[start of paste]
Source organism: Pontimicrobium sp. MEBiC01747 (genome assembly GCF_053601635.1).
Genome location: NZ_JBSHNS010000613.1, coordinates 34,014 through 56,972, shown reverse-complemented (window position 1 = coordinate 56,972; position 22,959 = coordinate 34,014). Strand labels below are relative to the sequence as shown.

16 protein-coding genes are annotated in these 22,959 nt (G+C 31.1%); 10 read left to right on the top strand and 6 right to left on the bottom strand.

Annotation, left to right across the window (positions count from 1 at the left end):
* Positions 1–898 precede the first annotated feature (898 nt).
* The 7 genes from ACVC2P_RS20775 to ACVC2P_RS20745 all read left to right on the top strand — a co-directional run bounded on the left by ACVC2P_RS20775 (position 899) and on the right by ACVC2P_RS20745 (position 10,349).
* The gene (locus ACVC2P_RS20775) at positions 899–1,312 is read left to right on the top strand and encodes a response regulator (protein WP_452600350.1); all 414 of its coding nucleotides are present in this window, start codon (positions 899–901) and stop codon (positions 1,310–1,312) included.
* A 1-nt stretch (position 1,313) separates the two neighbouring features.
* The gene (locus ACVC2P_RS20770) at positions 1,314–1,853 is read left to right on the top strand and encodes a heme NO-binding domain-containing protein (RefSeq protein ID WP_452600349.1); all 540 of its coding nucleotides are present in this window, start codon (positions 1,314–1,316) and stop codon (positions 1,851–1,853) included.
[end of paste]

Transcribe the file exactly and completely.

Source organism: Pontimicrobium sp. MEBiC01747 (genome assembly GCF_053601635.1).
Genome location: NZ_JBSHNS010000613.1, coordinates 34,014 through 56,972, shown reverse-complemented (window position 1 = coordinate 56,972; position 22,959 = coordinate 34,014). Strand labels below are relative to the sequence as shown.

16 protein-coding genes are annotated in these 22,959 nt (G+C 31.1%); 10 read left to right on the top strand and 6 right to left on the bottom strand.

Annotation, left to right across the window (positions count from 1 at the left end):
* Positions 1–898 precede the first annotated feature (898 nt).
* The 7 genes from ACVC2P_RS20775 to ACVC2P_RS20745 all read left to right on the top strand — a co-directional run bounded on the left by ACVC2P_RS20775 (position 899) and on the right by ACVC2P_RS20745 (position 10,349).
* The gene (locus ACVC2P_RS20775) at positions 899–1,312 is read left to right on the top strand and encodes a response regulator (protein WP_452600350.1); all 414 of its coding nucleotides are present in this window, start codon (positions 899–901) and stop codon (positions 1,310–1,312) included.
* A 1-nt stretch (position 1,313) separates the two neighbouring features.
* The gene (locus ACVC2P_RS20770) at positions 1,314–1,853 is read left to right on the top strand and encodes a heme NO-binding domain-containing protein (RefSeq protein ID WP_452600349.1); all 540 of its coding nucleotides are present in this window, start codon (positions 1,314–1,316) and stop codon (positions 1,851–1,853) included.